The Guardian’s 100 greatest non-fiction books

51m isOxoL SL500 AA266 PIkin3 BottomRight 23 34 AA300 SH20 OU01I wonder how many of them are in ebook format. I guess I’ll find out as I go searching. Here’s part of the list. You can find the full 100 here.

Travel

The Travels of Ibn Battuta by Ibn Battuta (1355)
The Arab world’s greatest medieval traveller sets down his memories of journeys throughout the known world and beyond

Innocents Abroad by Mark Twain (1869)
Twain’s tongue-in-cheek account of his European adventures was an immediate bestseller

Black Lamb and Grey Falcon by Rebecca West (1941)
A six-week trip to Yugoslavia provides the backbone for this monumental study of Balkan history

Venice by Jan Morris (1960)
An eccentric but learned guide to the great city’s art, history, culture and people

A Time of Gifts by Patrick Leigh Fermor (1977)
The first volume of Leigh Fermor’s journey on foot through Europe – a glowing evocation of youth, memory and history

Danube by Claudio Magris (1986)
Magris mixes travel, history, anecdote and literature as he tracks the Danube from its source to the sea

China Along the Yellow River by Cao Jinqing (1995)
A pioneering work of Chinese sociology, exploring modern China with a modern face

The Rings of Saturn by WG Sebald (1995)
A walking tour in East Anglia becomes a melancholy meditation on transience and decay

Passage to Juneau by Jonathan Raban (2000)
Raban sets off in a 35ft ketch on a voyage from Seattle to Alaska, exploring Native American art, the Romantic imagination and his own disintegrating relationship along the way

Letters to a Young Novelist by Mario Vargas Llosa (2002)
Vargas Llosa distils a lifetime of reading and writing into a manual of the writer’s craft

1 Comment on The Guardian’s 100 greatest non-fiction books

  1. That list is more revealing as to the nature of its authors than as to the intrinsic worthiness of the titles – especially in what they left out.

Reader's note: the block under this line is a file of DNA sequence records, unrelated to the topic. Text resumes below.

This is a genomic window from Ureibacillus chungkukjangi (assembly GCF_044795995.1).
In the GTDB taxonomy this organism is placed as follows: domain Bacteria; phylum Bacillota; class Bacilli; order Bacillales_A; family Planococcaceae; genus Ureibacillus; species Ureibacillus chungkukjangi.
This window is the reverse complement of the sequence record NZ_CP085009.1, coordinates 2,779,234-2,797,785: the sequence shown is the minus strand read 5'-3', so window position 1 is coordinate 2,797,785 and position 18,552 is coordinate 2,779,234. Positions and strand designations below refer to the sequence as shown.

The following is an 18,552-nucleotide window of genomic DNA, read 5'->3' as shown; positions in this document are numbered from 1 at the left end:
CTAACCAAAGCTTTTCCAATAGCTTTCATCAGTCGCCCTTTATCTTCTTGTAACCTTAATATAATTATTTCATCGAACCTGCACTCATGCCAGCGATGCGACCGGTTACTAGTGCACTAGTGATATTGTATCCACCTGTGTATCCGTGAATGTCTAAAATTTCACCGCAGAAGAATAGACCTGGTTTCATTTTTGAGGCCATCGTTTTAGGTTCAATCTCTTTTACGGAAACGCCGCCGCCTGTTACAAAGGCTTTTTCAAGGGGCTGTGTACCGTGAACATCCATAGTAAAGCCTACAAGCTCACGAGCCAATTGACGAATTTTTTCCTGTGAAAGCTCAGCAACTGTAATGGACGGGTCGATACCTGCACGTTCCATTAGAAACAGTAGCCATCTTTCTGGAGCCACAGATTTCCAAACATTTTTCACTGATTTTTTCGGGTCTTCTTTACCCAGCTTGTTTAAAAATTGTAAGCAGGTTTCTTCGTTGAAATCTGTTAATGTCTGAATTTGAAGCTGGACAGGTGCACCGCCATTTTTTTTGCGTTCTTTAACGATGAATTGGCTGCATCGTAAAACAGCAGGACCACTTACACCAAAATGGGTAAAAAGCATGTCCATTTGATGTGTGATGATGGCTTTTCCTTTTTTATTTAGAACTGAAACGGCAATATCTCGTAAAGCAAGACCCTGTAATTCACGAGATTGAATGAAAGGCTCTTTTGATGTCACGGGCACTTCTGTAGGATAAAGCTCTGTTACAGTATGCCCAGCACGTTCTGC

Of course there are quite a few of these I have not read, and have no intention to. Studying philosophy gave me enough Hegel to last a lifetime. Trust me on this, Hegel’s Phenomenology of Mind is good for insomnia relief and little else.

    How to deal with this reality of unread ‘masterpieces’? Some helpful hints from a discussion I shamelessly lifted from a slate discussion eons ago.

    In the case of the “great books I haven’t read” game, there are several obvious strategies:

    The inevitable subtext of any “confession” parlor game, including this one, is the competition to come up with the “confession” that actually reflects most flatteringly on the confessor.

    –The boast-rephrased-as-a-confession: “Although I’ve made it through all his other works, I just can’t seem to get much beyond the first two-thirds of Joyce’s ‘Finnegan’s Wake’ without getting bogged down.”

    –The confession of monstrous erudition: “I have been told that Rainis is the one Latvian poet I really should read, but his work is just so, well, stuffy…”

    –The confession of taste slightly more rarefied than yours: “I recall hearing raves about Remains of the Day, but thirty pages into it, I remember thinking, ‘reads like a Masterpiece Theater script’ and chucking it away. Now I’m embarrassed to say I don’t even know whatever became of that stupid butler.”

    –The confession of a callow youth long past: “It took me forever to appreciate Proust. For most of my life, I thought him a tiresome, self-absorbed pervert with logorrhea, and couldn’t be bothered to read past the first madeleine. Now, of course, I zip through the whole series every summer at the cottage, and it’s the highlight of my vacation.”

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